Through our Strong, Prosperous and Resilient Communities Challenge (SPARCC) initiative, for example, we are seeking to overcome a legacy of injustice that has defined infrastructure spending decisions in our country for too long. We are bringing significant financial resources and expertise to traditionally disadvantaged communities, and we are doing so in lockstep with community-based organizations, which know their needs best.
Through our Energy Efficiency for All (EEFA) initiative, we are leveraging NRDC’s expertise in energy efficiency and utility sector advocacy to secure dedicated resources to bring energy efficiency retrofits to low-income residents who need the energy savings the most. We are taking the time and spending the money to be inclusive, building local coalitions in each of the 12 states in which we work and giving 25% of the money we raise to local organizations.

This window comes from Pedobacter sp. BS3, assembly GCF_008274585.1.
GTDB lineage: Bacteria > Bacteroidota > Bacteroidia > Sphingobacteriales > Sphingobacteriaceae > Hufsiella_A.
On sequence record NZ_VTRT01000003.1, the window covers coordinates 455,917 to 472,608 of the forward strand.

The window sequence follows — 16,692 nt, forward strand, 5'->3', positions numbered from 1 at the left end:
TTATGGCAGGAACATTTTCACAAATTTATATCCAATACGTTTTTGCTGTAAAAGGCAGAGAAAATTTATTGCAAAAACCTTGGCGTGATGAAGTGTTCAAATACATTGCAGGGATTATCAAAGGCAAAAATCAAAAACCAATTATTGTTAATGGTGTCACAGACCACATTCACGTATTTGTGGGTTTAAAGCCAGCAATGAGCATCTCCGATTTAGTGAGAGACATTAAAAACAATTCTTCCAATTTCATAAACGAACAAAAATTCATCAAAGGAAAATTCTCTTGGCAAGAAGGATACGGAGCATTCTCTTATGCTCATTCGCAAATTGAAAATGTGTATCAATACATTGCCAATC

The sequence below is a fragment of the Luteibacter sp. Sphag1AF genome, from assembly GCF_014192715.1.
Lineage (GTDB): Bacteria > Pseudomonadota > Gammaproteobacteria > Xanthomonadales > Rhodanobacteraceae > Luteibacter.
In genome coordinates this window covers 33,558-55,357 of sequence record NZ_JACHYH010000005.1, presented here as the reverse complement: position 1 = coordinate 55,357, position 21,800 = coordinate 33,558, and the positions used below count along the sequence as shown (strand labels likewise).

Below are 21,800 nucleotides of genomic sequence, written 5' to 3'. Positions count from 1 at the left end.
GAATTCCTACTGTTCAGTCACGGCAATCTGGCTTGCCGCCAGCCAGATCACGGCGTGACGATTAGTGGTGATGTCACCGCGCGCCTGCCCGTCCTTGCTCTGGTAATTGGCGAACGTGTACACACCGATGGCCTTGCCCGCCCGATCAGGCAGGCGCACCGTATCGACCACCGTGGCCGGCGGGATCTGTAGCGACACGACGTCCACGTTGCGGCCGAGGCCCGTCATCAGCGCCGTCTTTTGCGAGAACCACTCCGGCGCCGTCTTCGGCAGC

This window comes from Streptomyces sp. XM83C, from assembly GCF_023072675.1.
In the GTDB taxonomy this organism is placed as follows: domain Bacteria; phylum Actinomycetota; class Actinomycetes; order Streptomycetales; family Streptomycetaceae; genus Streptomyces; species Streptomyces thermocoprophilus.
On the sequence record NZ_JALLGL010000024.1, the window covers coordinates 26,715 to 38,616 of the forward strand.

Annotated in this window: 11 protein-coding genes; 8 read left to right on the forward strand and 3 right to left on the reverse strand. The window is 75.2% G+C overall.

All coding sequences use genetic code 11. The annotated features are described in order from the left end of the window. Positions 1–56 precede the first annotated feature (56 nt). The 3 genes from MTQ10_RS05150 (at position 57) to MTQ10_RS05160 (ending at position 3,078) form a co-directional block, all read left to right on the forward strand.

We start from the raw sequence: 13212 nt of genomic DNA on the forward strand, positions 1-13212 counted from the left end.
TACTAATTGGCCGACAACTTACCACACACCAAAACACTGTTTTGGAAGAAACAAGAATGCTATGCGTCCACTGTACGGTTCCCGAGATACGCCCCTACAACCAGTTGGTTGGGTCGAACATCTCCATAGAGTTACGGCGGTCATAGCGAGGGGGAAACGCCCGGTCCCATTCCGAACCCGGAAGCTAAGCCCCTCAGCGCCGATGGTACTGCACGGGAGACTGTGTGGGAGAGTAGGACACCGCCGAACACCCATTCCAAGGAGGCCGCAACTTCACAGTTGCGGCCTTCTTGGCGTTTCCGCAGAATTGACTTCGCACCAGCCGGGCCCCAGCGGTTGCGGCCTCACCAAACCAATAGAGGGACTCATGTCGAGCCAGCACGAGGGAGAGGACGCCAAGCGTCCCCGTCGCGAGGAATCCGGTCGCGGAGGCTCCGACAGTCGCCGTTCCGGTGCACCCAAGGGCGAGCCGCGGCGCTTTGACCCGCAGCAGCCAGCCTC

We have made this commitment as an institution with our creation of an equity screen and toolkit that we use to evaluate whether proposed areas of work will help to address historic disparities in access to resources and opportunity. I am particularly grateful for the efforts of my colleagues who are standing up for what is right—so much so that I’m taking the opportunity here at the C40 Global Mayors Summit to pen this statement of Urban Solutions’ values.
Looking to the future
Many have asked me how we move forward from here. I am encouraged and inspired by the leadership I have seen on the ground in Mexico City. Now, more than ever, we will need local leadership and we will need to come together to align with other progressive causes.
I am particularly inspired by the strong women leaders I saw standing up for climate solutions. Last Thursday, Paris Mayor Anne Hidalgo accepted the mantle as incoming chair of C40 Cities, the first time a woman has held this position. Christiana Figueres, who so deftly negotiated the Paris climate agreement, is also now turning her focus to the leading role cities can play in reaching our global climate goals.